Module 5 Professional Development
I. First Session (90 min.)
- Standard sources to check for vacancies in academic libraries and related institutions (e.g., CRLN, Chronicle, METRO site, Libgig, etc.)
- How to read/evaluate the language of job ads (illustrate with real examples)
- Faculty status and tenure–what all’s entailed?
- How to determine whether to apply (qualified? interested? able to relocate?)
- The elements of a successful cover letter (illustrate with real examples)
- The elements of a successful resume or c.v (illustrate with real examples)
- The differences between a c.v. and a resume
- Find a job ad of interest, from the last 2-3 years, in one of the standard sources
- Research the potential employer; learn about the organization and its constituency
- Prepare a cover letter and c.v., as though you were applying for real for the position you’ve identified.
- Cannady, R., et. al., “Making the Best of the Worst of Times: Global Turmoil and Landing Your First Library Job.” College & Research Libraries News, v. 71 no. 4 (April 2010) p. 205-7, 212.
II. Second Session (90 min.)
Activity (60 min.):
- Break into groups of 2-3, and take turns evaluating each other’s cover letters and c.v.’s; one Dual Degree mentor facilitates each group’s evaluations.
- Would you want to interview a given “applicant” based on the documentation before you? Why or why not? Ask applicants why they’ve expressed themselves as they have.
Discussion (30 min.):
- What are some useful things you learned from the group critique of your c.v. and cover letter?
- Phone interviews—what to expect and what to say
- On-campus interviews—what to expect and what to say; body language; etiquette; attire
- Time-frame for recruitment–need to be patient, slow; no follow up with employers except thank-yous for interviews; keeping a positive attitude
- Prepare to interview for the position for which you’ve applied.
- Consider these standard interview questions and how you would respond to them: http://career-advice.monster.com/job-interview/interview-questions/100-potential-interview-questions/article.aspx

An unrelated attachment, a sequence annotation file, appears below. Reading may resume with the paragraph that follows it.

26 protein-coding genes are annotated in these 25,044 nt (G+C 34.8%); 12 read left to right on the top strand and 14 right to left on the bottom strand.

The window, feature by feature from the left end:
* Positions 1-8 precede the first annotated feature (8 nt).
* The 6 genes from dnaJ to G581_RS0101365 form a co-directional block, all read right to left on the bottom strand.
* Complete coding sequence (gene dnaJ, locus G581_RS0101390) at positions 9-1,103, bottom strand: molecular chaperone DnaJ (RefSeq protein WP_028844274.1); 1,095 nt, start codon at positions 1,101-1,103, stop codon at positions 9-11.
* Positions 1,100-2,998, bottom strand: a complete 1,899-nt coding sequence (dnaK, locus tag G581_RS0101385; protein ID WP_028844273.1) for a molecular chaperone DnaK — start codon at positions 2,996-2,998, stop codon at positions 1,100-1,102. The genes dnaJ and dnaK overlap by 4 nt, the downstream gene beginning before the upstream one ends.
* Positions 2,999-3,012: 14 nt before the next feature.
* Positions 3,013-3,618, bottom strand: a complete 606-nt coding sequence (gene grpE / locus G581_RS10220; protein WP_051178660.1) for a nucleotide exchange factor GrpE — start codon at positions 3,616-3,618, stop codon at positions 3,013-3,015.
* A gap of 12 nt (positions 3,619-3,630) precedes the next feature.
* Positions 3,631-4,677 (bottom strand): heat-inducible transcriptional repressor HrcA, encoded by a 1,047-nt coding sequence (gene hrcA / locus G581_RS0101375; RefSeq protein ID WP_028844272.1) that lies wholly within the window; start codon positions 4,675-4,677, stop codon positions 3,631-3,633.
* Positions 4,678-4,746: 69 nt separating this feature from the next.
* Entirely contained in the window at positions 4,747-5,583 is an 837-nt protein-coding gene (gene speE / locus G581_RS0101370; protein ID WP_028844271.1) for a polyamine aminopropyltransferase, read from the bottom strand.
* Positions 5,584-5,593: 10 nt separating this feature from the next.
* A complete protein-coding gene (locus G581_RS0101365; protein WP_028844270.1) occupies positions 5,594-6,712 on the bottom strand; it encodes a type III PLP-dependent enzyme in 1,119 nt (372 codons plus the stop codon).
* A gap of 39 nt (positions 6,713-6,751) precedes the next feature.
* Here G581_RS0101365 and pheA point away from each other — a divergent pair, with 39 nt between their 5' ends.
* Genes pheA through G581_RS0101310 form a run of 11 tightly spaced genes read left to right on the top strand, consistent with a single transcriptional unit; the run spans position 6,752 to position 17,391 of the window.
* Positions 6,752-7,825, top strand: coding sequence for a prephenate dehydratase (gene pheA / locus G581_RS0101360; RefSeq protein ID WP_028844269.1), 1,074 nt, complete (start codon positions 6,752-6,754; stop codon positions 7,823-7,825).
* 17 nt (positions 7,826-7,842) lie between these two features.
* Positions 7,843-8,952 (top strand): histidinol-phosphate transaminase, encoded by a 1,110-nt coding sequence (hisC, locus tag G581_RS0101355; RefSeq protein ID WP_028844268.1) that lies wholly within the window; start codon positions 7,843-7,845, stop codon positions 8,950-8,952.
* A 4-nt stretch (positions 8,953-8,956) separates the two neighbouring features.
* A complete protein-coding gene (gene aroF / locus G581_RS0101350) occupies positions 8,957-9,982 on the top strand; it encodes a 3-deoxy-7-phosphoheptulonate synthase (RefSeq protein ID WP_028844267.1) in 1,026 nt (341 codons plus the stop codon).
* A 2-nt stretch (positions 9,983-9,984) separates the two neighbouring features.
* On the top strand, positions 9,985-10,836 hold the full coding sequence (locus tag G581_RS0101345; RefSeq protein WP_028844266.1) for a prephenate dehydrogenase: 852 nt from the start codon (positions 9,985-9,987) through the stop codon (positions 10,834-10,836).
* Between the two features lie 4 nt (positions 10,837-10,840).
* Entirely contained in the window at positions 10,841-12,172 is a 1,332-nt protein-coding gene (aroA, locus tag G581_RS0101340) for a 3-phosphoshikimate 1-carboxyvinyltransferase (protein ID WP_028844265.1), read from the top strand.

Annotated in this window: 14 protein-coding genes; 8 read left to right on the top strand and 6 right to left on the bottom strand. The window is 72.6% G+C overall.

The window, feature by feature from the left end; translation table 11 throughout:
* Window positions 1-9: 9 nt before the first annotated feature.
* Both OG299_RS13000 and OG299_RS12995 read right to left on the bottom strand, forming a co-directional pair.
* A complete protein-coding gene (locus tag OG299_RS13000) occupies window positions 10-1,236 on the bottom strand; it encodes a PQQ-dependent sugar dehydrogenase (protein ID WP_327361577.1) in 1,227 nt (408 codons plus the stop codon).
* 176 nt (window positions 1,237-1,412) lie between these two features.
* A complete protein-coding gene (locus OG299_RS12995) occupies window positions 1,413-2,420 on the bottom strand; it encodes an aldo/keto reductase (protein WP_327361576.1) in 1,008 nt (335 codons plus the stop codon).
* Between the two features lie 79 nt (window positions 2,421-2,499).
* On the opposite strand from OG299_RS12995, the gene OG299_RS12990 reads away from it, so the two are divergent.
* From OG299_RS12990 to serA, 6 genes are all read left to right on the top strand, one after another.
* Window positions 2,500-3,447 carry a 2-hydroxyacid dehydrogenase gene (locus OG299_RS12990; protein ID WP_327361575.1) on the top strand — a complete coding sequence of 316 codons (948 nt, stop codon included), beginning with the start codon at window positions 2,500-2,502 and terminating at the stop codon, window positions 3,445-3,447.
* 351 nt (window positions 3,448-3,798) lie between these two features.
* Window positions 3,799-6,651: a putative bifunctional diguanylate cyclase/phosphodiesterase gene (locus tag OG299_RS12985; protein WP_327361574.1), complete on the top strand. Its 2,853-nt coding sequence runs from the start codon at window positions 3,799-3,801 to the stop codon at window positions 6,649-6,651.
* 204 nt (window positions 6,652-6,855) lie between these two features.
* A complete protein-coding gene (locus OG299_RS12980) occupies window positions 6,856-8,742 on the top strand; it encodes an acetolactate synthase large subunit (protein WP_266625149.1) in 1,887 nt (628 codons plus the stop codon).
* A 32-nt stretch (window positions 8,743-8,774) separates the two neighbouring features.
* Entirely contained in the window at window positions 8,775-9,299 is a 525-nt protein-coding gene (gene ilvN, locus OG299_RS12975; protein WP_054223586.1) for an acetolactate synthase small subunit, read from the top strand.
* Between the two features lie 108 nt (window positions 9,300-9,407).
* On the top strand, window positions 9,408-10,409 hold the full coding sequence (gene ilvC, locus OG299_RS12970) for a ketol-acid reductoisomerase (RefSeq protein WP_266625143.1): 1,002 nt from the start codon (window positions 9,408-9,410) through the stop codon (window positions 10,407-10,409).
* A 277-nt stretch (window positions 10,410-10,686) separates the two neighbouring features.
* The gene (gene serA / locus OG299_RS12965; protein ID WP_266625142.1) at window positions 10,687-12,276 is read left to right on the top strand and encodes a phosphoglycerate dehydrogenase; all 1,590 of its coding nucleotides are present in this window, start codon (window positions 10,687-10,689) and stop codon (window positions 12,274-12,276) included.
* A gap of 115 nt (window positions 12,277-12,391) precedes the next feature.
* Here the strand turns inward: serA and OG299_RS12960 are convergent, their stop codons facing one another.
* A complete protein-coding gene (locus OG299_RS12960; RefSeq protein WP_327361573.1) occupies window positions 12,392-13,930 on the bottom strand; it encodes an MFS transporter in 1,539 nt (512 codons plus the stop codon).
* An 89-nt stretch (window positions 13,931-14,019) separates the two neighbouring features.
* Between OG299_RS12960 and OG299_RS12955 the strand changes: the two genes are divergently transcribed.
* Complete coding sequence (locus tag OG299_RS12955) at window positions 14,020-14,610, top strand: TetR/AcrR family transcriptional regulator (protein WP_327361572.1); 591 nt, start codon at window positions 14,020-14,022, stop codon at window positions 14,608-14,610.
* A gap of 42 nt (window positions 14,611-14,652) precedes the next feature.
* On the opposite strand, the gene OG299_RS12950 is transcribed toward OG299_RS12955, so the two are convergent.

- Although aimed at professional classicists, this guide’s sections on interviewing and campus visits are worth reading: http://apaclassics.org/index.php/placement_service/advice
III. Third Session (90 min.)
Activity (45 min.):
- Break into groups of 2-3, and take turns interviewing each other, based on the positions you applied for in Session II; those asking questions should act as a mock search committee, with one Dual Degree mentor acting as its chair; each “candidate” should be interviewed for 15 min. or so; try to ask a few questions specific to each position.
Discussion (15 min.):
- What are some useful things you learned from the mock interviews—from people’s reactions to you and from your reactions to them?
- With the benefit of hindsight, how might you answer some questions differently?
Discussion (30 min.)
- The elements of a successful job talk
- Use term papers or theses as a basis for preparing a talk, if appropriate; always stick to the assigned topic closely
- The importance of thank-you letters
- Salary negotiation (ARL salary data)
- Tips for after you start your first job
- Any left-over questions from other topics covered in module
- Examine ARL’s Annual Salary Survey for recent years: http://www.arl.org/stats/annualsurveys/salary/
- Tanner, R. “Making the Most of Your Career: Advice From New Academic Librarians.” College & Research Libraries News, v. 71 no. 5 (May 2010) p. 238-9.
IV. Fourth Session (60 min.)
Professional values and behaviors [more to follow…]